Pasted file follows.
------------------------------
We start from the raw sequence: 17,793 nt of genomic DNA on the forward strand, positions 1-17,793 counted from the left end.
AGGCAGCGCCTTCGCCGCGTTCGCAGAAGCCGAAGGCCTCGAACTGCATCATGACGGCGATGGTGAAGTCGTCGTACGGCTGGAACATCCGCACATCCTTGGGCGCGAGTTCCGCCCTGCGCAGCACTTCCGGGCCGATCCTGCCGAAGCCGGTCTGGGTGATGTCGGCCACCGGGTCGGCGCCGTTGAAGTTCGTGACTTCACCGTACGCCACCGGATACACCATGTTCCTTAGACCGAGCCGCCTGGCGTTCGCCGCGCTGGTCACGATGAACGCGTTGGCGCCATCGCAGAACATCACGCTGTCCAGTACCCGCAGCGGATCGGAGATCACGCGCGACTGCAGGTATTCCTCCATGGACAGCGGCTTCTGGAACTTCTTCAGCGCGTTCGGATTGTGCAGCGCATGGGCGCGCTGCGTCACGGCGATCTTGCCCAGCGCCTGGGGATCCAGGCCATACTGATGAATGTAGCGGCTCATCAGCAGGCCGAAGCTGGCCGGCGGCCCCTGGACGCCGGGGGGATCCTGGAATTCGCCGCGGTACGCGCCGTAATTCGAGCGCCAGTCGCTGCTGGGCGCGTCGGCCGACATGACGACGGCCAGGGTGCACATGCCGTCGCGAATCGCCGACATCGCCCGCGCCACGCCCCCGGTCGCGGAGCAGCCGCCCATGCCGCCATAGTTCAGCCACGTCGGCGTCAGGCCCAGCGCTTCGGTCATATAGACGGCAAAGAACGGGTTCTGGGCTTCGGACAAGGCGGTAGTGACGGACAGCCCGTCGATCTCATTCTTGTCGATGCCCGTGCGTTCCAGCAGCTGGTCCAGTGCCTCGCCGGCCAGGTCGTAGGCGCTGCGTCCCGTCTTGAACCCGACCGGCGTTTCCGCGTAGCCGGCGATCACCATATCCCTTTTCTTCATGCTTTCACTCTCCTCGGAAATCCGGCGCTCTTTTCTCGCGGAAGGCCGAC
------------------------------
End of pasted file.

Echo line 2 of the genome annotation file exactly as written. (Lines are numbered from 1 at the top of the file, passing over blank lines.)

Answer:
AGGCAGCGCCTTCGCCGCGTTCGCAGAAGCCGAAGGCCTCGAACTGCATCATGACGGCGATGGTGAAGTCGTCGTACGGCTGGAACATCCGCACATCCTTGGGCGCGAGTTCCGCCCTGCGCAGCACTTCCGGGCCGATCCTGCCGAAGCCGGTCTGGGTGATGTCGGCCACCGGGTCGGCGCCGTTGAAGTTCGTGACTTCACCGTACGCCACCGGATACACCATGTTCCTTAGACCGAGCCGCCTGGCGTTCGCCGCGCTGGTCACGATGAACGCGTTGGCGCCATCGCAGAACATCACGCTGTCCAGTACCCGCAGCGGATCGGAGATCACGCGCGACTGCAGGTATTCCTCCATGGACAGCGGCTTCTGGAACTTCTTCAGCGCGTTCGGATTGTGCAGCGCATGGGCGCGCTGCGTCACGGCGATCTTGCCCAGCGCCTGGGGATCCAGGCCATACTGATGAATGTAGCGGCTCATCAGCAGGCCGAAGCTGGCCGGCGGCCCCTGGACGCCGGGGGGATCCTGGAATTCGCCGCGGTACGCGCCGTAATTCGAGCGCCAGTCGCTGCTGGGCGCGTCGGCCGACATGACGACGGCCAGGGTGCACATGCCGTCGCGAATCGCCGACATCGCCCGCGCCACGCCCCCGGTCGCGGAGCAGCCGCCCATGCCGCCATAGTTCAGCCACGTCGGCGTCAGGCCCAGCGCTTCGGTCATATAGACGGCAAAGAACGGGTTCTGGGCTTCGGACAAGGCGGTAGTGACGGACAGCCCGTCGATCTCATTCTTGTCGATGCCCGTGCGTTCCAGCAGCTGGTCCAGTGCCTCGCCGGCCAGGTCGTAGGCGCTGCGTCCCGTCTTGAACCCGACCGGCGTTTCCGCGTAGCCGGCGATCACCATATCCCTTTTCTTCATGCTTTCACTCTCCTCGGAAATCCGGCGCTCTTTTCTCGCGGAAGGCCGAC